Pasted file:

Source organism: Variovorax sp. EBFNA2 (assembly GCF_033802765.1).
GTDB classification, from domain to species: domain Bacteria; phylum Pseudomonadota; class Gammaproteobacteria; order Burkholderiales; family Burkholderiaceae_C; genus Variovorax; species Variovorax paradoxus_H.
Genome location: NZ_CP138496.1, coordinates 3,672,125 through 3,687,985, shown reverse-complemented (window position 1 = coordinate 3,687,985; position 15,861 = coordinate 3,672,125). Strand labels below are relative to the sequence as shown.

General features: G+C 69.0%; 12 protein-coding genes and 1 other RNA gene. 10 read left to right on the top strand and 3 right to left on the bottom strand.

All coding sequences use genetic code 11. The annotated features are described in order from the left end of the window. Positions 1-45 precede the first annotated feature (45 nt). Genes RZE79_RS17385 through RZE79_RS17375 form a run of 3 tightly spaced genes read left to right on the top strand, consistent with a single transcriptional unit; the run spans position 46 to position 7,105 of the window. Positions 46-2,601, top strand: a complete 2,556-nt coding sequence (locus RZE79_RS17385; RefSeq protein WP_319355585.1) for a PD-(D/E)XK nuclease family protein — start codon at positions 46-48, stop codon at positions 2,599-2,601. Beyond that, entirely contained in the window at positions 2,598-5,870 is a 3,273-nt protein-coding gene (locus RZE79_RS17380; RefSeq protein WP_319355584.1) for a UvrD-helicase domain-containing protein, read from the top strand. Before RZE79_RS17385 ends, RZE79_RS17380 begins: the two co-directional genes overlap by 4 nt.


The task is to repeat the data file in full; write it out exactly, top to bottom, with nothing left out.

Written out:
Source organism: Variovorax sp. EBFNA2 (assembly GCF_033802765.1).
GTDB classification, from domain to species: domain Bacteria; phylum Pseudomonadota; class Gammaproteobacteria; order Burkholderiales; family Burkholderiaceae_C; genus Variovorax; species Variovorax paradoxus_H.
Genome location: NZ_CP138496.1, coordinates 3,672,125 through 3,687,985, shown reverse-complemented (window position 1 = coordinate 3,687,985; position 15,861 = coordinate 3,672,125). Strand labels below are relative to the sequence as shown.

General features: G+C 69.0%; 12 protein-coding genes and 1 other RNA gene. 10 read left to right on the top strand and 3 right to left on the bottom strand.

All coding sequences use genetic code 11. The annotated features are described in order from the left end of the window. Positions 1-45 precede the first annotated feature (45 nt). Genes RZE79_RS17385 through RZE79_RS17375 form a run of 3 tightly spaced genes read left to right on the top strand, consistent with a single transcriptional unit; the run spans position 46 to position 7,105 of the window. Positions 46-2,601, top strand: a complete 2,556-nt coding sequence (locus RZE79_RS17385; RefSeq protein WP_319355585.1) for a PD-(D/E)XK nuclease family protein — start codon at positions 46-48, stop codon at positions 2,599-2,601. Beyond that, entirely contained in the window at positions 2,598-5,870 is a 3,273-nt protein-coding gene (locus RZE79_RS17380; RefSeq protein WP_319355584.1) for a UvrD-helicase domain-containing protein, read from the top strand. Before RZE79_RS17385 ends, RZE79_RS17380 begins: the two co-directional genes overlap by 4 nt.